Inclusive and Flexible by Design: Open While Disrupted
Concurrent Session 4
Disruption! Not if, but when. This session will build on Daniel Stanford’s "Bandwidth/Immediacy Matrix" to construct a logic model faculty could use to quickly develop inclusive, equitable alternatives when faced with disruption.
Let’s face it, every semester has disruption. A student gets sick, you get sick, wildfires, floods, hurricanes, a pandemic - big or small, disruptions occur. While you can plan on disruption you rarely can plan on when or for how long. After more than a year of disruption, most faculty have experience in delivering instruction in a virtual format. But we are also acutely aware of the potential inequity a pivot to virtual learning can create. Accessibility, connectivity, and type of device represent some of the biggest barriers that impact all students’ ability to engage in a virtual learning environment. What can faculty do to ensure academic continuity that is also inclusive?
Our Story to share: Framing the Conversation
To support faculty’s return to both virtual and in-person teaching for the Fall 2021 term, we developed a template to help faculty devise a Disruption Plan. The template was not prescriptive, but rather provided topics to consider, which included the affordances and limitations of certain virtual platforms from an equity perspective. We included Daniel Stanford’s, "Bandwidth Immediacy Matrix,” as a graphic to guide decision making. The Matrix presents four Zones ranging from low immediacy and bandwidth to high immediacy and bandwidth with types of technology that fit the parameters of each zone.
Conversation not Presentation Plan
For this session, we will facilitate a conversation to generate specific actionable teaching and interaction strategies for each zone in the matrix. Participants will use Padlet to crowdsource strategies. Once strategies have been collected, participants will be invited to ask clarifying questions to further define each strategy, identify potential training and/or technological support faculty might need, and share resources to further support strategies in each zone.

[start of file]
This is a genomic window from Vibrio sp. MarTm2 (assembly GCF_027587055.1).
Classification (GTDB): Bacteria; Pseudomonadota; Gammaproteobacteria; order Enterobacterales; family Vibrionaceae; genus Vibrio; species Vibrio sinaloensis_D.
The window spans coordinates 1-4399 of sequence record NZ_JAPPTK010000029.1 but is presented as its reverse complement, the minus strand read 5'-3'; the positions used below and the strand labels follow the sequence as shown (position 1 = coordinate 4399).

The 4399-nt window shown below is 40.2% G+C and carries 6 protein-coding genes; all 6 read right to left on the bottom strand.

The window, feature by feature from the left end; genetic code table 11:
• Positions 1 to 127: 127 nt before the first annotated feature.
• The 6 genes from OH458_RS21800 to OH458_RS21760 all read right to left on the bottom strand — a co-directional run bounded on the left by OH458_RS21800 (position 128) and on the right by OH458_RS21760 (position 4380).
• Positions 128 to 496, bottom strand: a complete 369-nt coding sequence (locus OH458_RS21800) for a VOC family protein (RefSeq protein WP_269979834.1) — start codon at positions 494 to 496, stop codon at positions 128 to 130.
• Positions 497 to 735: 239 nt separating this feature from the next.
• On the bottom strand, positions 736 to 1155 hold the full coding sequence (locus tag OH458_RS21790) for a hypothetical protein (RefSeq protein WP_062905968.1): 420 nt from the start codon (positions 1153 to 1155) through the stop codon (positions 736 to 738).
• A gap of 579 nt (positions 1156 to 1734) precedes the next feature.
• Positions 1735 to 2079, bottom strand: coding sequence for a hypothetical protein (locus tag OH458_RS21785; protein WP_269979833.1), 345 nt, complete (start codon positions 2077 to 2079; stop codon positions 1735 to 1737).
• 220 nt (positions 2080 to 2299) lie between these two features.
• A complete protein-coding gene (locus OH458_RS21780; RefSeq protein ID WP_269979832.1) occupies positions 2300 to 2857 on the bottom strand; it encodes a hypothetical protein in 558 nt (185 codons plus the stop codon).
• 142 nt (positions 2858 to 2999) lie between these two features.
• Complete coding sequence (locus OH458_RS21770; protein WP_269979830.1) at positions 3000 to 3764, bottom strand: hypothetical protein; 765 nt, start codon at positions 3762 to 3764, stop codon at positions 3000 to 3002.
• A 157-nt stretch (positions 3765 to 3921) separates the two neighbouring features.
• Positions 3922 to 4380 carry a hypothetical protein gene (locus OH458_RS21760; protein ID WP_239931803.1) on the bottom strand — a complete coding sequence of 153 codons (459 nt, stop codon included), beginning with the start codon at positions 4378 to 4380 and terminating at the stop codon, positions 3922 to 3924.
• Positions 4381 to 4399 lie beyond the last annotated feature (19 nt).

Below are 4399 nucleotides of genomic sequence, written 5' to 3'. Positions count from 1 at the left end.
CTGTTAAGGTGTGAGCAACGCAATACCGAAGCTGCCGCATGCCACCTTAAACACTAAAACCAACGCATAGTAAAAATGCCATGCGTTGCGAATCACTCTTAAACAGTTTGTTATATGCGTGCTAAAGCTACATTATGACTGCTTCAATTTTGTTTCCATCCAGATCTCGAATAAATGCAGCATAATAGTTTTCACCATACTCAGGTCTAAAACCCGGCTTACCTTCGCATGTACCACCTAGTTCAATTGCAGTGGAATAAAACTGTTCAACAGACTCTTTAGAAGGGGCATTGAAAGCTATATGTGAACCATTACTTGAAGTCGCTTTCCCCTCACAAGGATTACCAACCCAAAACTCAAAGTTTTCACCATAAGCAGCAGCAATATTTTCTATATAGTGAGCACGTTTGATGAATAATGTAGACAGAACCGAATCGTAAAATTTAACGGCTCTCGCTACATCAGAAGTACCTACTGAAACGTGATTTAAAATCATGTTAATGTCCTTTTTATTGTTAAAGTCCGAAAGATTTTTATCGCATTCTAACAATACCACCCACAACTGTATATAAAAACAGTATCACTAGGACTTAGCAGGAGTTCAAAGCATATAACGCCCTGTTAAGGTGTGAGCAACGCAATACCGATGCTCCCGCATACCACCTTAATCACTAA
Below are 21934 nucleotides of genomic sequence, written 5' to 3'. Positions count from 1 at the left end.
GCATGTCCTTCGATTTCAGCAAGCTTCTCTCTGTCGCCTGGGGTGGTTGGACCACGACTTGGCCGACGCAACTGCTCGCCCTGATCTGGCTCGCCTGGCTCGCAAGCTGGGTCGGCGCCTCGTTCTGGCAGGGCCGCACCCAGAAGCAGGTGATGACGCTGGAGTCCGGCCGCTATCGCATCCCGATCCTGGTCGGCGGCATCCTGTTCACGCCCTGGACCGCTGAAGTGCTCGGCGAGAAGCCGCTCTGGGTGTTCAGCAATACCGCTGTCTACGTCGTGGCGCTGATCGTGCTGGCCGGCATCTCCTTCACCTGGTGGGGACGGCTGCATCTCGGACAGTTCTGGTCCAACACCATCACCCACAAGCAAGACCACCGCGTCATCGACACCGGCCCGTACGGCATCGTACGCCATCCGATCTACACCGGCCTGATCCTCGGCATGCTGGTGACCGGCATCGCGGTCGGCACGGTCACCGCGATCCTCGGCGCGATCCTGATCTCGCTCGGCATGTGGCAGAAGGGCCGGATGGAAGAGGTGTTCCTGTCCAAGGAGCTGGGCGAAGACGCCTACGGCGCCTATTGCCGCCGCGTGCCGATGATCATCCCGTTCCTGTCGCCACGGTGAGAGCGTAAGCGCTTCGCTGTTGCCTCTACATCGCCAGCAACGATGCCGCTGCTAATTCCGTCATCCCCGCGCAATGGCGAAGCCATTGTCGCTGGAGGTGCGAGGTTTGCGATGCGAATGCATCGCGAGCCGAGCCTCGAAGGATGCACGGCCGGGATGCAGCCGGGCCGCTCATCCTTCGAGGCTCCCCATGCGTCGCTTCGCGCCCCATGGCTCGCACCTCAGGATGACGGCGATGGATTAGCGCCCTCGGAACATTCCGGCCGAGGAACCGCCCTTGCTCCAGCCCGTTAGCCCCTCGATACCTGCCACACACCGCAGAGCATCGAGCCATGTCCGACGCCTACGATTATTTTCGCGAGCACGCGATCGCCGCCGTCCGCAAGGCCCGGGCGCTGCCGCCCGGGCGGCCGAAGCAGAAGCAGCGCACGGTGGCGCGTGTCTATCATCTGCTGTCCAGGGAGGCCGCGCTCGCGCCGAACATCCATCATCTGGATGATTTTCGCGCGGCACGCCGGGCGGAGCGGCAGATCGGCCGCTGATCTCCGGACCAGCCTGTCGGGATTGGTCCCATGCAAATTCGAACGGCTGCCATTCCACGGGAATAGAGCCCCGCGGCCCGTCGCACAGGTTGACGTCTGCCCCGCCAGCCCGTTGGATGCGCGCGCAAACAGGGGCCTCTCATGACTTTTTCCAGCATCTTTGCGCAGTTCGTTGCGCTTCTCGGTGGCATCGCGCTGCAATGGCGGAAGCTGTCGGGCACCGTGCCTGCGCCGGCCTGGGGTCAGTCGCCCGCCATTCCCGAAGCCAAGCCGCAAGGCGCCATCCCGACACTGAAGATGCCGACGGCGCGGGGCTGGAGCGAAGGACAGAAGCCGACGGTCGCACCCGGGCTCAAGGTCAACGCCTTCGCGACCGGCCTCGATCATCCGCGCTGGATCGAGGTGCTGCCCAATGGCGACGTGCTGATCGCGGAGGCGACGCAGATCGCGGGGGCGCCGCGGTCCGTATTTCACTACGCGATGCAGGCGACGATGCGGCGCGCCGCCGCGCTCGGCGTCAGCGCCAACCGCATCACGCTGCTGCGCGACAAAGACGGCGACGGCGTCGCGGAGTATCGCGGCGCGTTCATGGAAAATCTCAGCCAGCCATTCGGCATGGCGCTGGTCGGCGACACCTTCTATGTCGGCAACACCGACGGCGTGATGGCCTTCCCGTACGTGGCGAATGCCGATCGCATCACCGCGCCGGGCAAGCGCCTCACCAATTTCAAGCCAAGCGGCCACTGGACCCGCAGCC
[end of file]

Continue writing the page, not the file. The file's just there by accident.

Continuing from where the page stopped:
Then we will facilitate group discussion to consider how instructors might combine items from different zones to create high and low bandwidth and immediacy options to ensure students have inclusive options for learning and interacting with the same content. Ideas and combinations will be recorded on a Google Doc for easy sharing with participants.
It is our goal, following this conversation, to construct a logic model based on participant contributions that would build on Stanford’s Matrix, providing specific examples and/or strategies for each zone. If successful, this logic model, shared with a Creative Commons License, could serve as a resource for faculty to reference when seeking to construct inclusive and flexible virtual alternatives when faced with disruption.